Is Intel's Core i3-530 Fast Enough For Performance Gaming?

What does it mean to run face-first into a bottleneck? When we talk about bottlenecks here on Tom's Hardware, we're usually referring to a single component that's preventing the rest of a PC from reaching its full performance potential in any given benchmark. For games, that component is usually either the CPU or graphics card, depending on how much performance the other part provides.

Our System Builder Marathon machines often expose CPU limits when multiple graphics processors are combined, but most gamers begin their builds with only a single GPU. Among these, AMD’s $320 Radeon HD 5850 represents the highest performance most gamers will want to spend money on. The argument, of course, is that as you start shopping for more expensive alternatives, like a $700 Radeon HD 5970, consoles start looking a lot more attractive.

With our best bang-for-the-buck graphics card fairly well defined, the question becomes: how much CPU do we need to milk the last ounce of performance from this pixel-spewing beast? Would a dual-core CPU do the job or, given that today’s games are ever-more multi-threaded, would a triple- or even quadruple-core processor be needed? How much could overclocking help? Must we spend all of the money saved on the CPU to purchase a big cooler? Knowing that all of the subsequent questions must be addressed to completely answer the first, we gathered our Intel and AMD processor samples and began testing.

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  • JohnnyLucky
    Looks like some gamers will not have to spend as much money for a new cpu.
    25
  • Kelavarus
    Aye, I'd go with testing GTA IV. None of these titles are all that CPU intensive, get something that takes a lot of processing as well.

    I also don't get the argument with if someone has a 'super high end GPU why would they look at an i3 processor.' Just because they spent a lot of money on one place doesn't mean they WANT to spend it elsewhere. I'm sure there's plenty of penny-pinching enthusiasts who are looking at top performance for lowest dollar. I know I'm one.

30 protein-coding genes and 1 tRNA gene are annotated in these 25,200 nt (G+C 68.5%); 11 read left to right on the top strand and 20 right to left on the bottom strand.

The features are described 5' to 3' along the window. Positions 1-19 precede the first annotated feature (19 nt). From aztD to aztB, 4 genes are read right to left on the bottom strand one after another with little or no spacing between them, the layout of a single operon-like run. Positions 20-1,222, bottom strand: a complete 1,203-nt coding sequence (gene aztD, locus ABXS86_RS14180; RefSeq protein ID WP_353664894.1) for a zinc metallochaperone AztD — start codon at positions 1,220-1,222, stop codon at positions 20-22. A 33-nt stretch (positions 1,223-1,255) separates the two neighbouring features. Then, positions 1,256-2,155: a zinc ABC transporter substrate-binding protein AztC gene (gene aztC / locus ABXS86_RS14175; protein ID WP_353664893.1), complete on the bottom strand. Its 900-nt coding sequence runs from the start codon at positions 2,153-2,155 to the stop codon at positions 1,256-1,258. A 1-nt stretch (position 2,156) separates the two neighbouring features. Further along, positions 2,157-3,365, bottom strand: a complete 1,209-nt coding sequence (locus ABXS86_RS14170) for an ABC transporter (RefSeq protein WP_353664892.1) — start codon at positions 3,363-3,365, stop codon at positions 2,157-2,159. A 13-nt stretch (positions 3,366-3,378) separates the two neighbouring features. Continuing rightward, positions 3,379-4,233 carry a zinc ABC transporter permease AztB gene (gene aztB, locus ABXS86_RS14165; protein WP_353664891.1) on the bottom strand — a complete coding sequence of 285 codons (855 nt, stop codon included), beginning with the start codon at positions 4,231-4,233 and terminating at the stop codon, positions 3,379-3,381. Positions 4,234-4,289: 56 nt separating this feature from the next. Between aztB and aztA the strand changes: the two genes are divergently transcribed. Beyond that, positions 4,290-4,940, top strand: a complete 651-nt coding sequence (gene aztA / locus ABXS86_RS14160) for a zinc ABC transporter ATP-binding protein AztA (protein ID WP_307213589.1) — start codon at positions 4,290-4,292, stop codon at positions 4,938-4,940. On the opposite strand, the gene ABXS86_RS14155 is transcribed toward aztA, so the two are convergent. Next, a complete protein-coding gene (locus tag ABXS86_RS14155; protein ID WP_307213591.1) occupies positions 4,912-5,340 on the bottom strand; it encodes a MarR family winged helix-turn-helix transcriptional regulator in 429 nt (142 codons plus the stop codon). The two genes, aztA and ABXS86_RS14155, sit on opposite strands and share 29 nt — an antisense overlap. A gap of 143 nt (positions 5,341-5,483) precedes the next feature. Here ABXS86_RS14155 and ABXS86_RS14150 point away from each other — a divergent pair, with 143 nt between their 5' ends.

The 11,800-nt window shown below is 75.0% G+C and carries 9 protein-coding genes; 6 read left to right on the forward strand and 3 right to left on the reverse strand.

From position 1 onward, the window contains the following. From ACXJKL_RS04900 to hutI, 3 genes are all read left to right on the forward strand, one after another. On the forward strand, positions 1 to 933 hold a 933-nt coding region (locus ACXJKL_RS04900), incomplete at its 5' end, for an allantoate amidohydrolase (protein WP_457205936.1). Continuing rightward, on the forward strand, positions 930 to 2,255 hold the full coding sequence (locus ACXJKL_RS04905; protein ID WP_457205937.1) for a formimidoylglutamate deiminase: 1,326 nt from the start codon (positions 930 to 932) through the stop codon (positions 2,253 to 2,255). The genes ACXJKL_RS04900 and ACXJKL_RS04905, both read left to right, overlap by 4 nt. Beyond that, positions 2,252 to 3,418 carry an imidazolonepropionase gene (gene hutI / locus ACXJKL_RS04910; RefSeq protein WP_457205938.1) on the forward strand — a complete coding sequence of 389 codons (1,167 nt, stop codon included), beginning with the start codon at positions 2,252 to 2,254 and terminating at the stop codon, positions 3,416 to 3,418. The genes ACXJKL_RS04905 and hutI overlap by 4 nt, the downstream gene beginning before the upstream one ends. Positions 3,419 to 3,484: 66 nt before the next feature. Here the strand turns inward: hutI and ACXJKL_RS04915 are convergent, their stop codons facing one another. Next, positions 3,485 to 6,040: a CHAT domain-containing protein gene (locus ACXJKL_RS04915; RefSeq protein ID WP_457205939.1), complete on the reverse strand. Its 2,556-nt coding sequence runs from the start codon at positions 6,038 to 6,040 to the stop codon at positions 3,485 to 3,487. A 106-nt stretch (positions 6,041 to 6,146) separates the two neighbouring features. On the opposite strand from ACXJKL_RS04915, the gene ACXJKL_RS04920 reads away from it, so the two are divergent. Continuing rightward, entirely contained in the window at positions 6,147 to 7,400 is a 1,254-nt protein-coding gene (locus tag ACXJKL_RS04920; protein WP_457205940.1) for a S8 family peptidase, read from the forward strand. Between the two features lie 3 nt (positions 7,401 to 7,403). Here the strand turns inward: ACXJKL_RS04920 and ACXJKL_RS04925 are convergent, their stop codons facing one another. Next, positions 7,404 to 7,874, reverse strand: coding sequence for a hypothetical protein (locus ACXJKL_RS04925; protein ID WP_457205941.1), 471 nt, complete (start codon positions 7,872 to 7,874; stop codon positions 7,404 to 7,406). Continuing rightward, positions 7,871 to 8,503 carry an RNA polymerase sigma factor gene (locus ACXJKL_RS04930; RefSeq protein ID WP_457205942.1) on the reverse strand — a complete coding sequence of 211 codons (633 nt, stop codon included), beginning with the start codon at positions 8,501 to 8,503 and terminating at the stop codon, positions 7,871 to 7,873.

22
  • shin0bi272
    all similar fps results usually means one of two things... either youre gpu limited or those results are accurate (meaning you didnt ever become cpu limited ... which I thought was the point of this review). Please redo the test with a 5970 to see if the rankings change. Plus if youre saving money on your cpu you can spend it on the gpu ;)
    21
  • Other Comments
  • Dekasav
    Excellently done. Thanks a lot THG!
    9
  • andy5174
    It should also take GTA IV (which is CPU intensive game and can utilize four cores) into consideration, although most games don't behave similar today. In addition, I would expect more and more to-be-released games to be able to utilize the full potential of quads.
    14
  • andy5174
    However, I do admit that i3's performance is really impressive!
    6
  • shin0bi272
    all similar fps results usually means one of two things... either youre gpu limited or those results are accurate (meaning you didnt ever become cpu limited ... which I thought was the point of this review). Please redo the test with a 5970 to see if the rankings change. Plus if youre saving money on your cpu you can spend it on the gpu ;)
    21
  • dapneym
    On the "Is Overclocking Needed" I think you forgot a few fours. A voltage of 1.72 would probably fry the processor quite quickly. You had it right later one with 1.472, but it shocked a me a bit at first to see such a high number, haha.
    3
  • tortnotes
    shin0bi272, correct me if I'm wrong, but the point of this article was to see how much the CPU really matters when paired with a reasonable single GPU. I think the result--that it doesn't much matter--is pretty good to know.
    If a super high end GPU was used, it wouldn't be relevant to gamers looking at CPU performance.

    For me personally though.... I'll stick with my i7. Beats any i3 at mental ray rendering any day.
    20
  • shubham1401
    ^Yeah!!

    If the user has money for Super high end GPU why would he look at an i3 processor?
    0
  • JohnnyLucky
    Looks like some gamers will not have to spend as much money for a new cpu.
    25
  • Anonymous